The Yankees prospect made his unassuming professional debut back in June, and within moments, he became the buzz of the baseball universe.
"It was a little crazy," said Venditte of his SportsCenter introduction to pro ball. "Especially for a 20th rounder, to get that attention. I don't know that it was warranted, but it was crazy to see."
By now, most fans have heard about the Omaha, N.E. native -- he has a knack for pitching with both arms. And although that's quite an impressive feat, it had nothing to do with him winning a MiLBY for Best Short-Season Reliever.
The Creighton University alum finished his rookie campaign 1-0 with an 0.83 ERA and a New York-Penn League-leading 23 saves, allowing just three earned runs in 30 games with Class A Short-Season Staten Island. Venditte, however, couldn't believe the news.
"This is something my teammates would pull," Venditte laughed after hearing he'd won the award. "But I definitely didn't expect it. It's definitely an honor. I'm very fortunate, and it was a good experience for the summer."
Yankees fans could hardly believe it either when they saw Venditte's highlights making the rounds of evening news shows. The 23-year-old made his debut on June 19 against Brooklyn and memorably faced off against Cyclones switch-hitter Ralph Henriquez. Venditte switched hands, and Henriquez crossed to the other batter's box. Venditte switched back and... the rest is history.
"It was a little out of the ordinary," said Venditte, who saw a new rule created to establish order in future similar situations. "But they figured it out, and we don't have to deal with those situations anymore."
Venditte's overnight fame (there are over 20 videos about him on YouTube) doesn't overshadow the pure domination he showed this summer. He struck out 42 in 32 2/3 innings, allowed just two home runs and held batters to a .117 average.
"The big thing was keeping the ball down in the zone," said Venditte, who did not allow a run in his last 17 appearances. "That's where I got hurt in the past, giving up the long ball. I really wanted to stay away from that, just keep the ball down and not do too much."
Venditte speaks humbly of his numbers, but his talent is pretty amazing to witness. Used almost exclusively as the Yankees' closer, Venditte would toss about 10-15 pitches in the bullpen with one arm, swap his glove, and throw another 15 pitches with the other arm. The seamless transition is an obvious advantage, especially in late-game pressure situations.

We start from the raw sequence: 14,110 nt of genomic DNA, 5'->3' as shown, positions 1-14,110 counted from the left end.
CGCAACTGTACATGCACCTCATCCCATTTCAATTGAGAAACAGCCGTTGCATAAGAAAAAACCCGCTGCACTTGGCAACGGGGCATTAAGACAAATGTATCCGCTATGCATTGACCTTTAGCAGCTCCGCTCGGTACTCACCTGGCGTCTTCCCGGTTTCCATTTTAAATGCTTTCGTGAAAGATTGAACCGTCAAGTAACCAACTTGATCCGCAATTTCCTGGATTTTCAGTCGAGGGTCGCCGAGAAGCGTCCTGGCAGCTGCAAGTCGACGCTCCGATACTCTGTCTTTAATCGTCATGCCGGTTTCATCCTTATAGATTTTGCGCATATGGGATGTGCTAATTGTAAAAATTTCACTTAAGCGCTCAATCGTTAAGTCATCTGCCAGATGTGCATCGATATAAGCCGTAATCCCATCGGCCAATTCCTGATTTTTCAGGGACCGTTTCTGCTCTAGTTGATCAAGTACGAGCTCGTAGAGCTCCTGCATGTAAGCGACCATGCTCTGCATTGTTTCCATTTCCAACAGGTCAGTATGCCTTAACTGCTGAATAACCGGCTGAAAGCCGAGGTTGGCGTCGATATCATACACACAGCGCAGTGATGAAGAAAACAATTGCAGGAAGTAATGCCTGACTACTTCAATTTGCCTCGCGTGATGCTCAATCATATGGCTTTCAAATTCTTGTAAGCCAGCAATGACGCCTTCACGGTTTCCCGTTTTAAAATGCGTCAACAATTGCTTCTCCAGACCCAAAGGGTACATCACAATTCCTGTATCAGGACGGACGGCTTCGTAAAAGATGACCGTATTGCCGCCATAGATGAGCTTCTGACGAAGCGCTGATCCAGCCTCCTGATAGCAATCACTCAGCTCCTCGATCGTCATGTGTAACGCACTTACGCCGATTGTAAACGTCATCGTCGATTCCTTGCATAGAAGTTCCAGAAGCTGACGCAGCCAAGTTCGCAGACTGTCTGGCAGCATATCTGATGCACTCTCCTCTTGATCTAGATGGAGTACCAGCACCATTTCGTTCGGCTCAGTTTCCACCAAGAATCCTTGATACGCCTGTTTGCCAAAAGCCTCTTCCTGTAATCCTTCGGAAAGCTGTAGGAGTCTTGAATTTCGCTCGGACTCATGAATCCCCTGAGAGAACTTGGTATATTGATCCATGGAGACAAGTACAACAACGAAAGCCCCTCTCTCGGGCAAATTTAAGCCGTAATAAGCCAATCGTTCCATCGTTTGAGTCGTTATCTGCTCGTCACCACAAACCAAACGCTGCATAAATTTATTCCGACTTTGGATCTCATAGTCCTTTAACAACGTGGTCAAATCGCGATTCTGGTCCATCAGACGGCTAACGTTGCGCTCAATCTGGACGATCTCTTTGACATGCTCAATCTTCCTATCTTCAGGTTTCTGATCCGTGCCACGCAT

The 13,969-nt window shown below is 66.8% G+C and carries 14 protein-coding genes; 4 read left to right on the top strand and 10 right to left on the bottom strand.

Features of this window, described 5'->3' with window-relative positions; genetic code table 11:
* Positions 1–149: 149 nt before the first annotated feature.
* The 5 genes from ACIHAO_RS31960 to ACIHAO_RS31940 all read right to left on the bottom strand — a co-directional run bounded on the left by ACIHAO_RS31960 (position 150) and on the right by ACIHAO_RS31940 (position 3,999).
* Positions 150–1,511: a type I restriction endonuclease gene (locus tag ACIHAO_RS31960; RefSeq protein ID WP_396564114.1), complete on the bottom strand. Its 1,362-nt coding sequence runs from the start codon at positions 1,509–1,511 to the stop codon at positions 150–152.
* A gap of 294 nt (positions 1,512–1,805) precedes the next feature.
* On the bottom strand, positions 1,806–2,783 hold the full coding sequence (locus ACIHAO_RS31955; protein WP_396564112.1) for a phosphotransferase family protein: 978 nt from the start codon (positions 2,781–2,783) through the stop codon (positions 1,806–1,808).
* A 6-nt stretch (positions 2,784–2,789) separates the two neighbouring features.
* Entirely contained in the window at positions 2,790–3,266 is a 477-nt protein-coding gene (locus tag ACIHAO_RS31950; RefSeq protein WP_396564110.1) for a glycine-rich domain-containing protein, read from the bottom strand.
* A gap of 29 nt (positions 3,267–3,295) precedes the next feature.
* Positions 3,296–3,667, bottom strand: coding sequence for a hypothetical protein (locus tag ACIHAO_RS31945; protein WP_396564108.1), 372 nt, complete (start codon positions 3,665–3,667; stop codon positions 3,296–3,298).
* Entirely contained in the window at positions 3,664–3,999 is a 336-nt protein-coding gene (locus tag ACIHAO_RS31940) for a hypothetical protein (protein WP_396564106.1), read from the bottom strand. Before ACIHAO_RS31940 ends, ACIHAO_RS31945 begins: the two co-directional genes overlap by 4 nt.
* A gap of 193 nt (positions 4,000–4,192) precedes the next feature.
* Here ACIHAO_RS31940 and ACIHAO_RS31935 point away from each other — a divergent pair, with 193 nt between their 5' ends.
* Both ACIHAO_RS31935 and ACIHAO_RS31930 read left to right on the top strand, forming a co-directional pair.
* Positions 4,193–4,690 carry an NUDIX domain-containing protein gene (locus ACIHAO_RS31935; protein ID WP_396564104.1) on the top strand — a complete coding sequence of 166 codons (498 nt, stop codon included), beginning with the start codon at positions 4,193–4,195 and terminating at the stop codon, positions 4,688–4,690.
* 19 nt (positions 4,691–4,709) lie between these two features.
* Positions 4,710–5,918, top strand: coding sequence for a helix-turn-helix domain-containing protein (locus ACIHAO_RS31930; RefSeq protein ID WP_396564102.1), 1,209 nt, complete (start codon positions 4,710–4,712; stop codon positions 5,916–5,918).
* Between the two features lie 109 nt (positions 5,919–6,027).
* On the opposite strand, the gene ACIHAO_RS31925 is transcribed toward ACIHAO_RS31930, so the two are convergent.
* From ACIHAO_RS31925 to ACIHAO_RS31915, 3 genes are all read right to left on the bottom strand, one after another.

"We had so many close games," he said. "Its definitely a grind, and you learn how to get into a routine. I learned that getting into a routine is big, just staying disciplined is a big factor."
Venditte earned a spot on the New York-Penn League All-Star team after pitching to a 1.05 ERA before the break.
"It was a great experience ... seeing those guys, being around so many great players," he said. "I was fortunate and I really enjoyed it."
The switch-pitcher, who was drafted by the Yankees in 2007 and again in 2008, acclimated well to life in New York City.
"It was a little different [in New York], but once you get out there, it's a different pace of life," he said. "It takes a little adjusting, but it couldn't have been better. The fans were amazing, so to play in front of those crowds, it was a lot of fun."
"It also meant a lot for me, to be drafted two years in a row by the Yankees," he added. "They had some interest, and for them to do it twice, it means that much more."
The Yankees certainly can't complain -- Venditte held opponents hitless in 21 of his 30 appearances.
"I do want to move up and do whatever they have in mind," said Venditte. "They told me to put on about 10 pounds and come [to Spring Training] at 190. I always want to add velocity, so that's something to work on, as well as throwing my changeup from right side and left side to get another look in there."
Where Venditte's arms land in April is yet to be determined. Class A Charleston and Class A Advanced Tampa are the most likely destinations, and Yankees fans will undoubtedly be following closely.
Danny Wild is a contributor to MLB.com. This story was not subject to the approval of Major League Baseball or its clubs.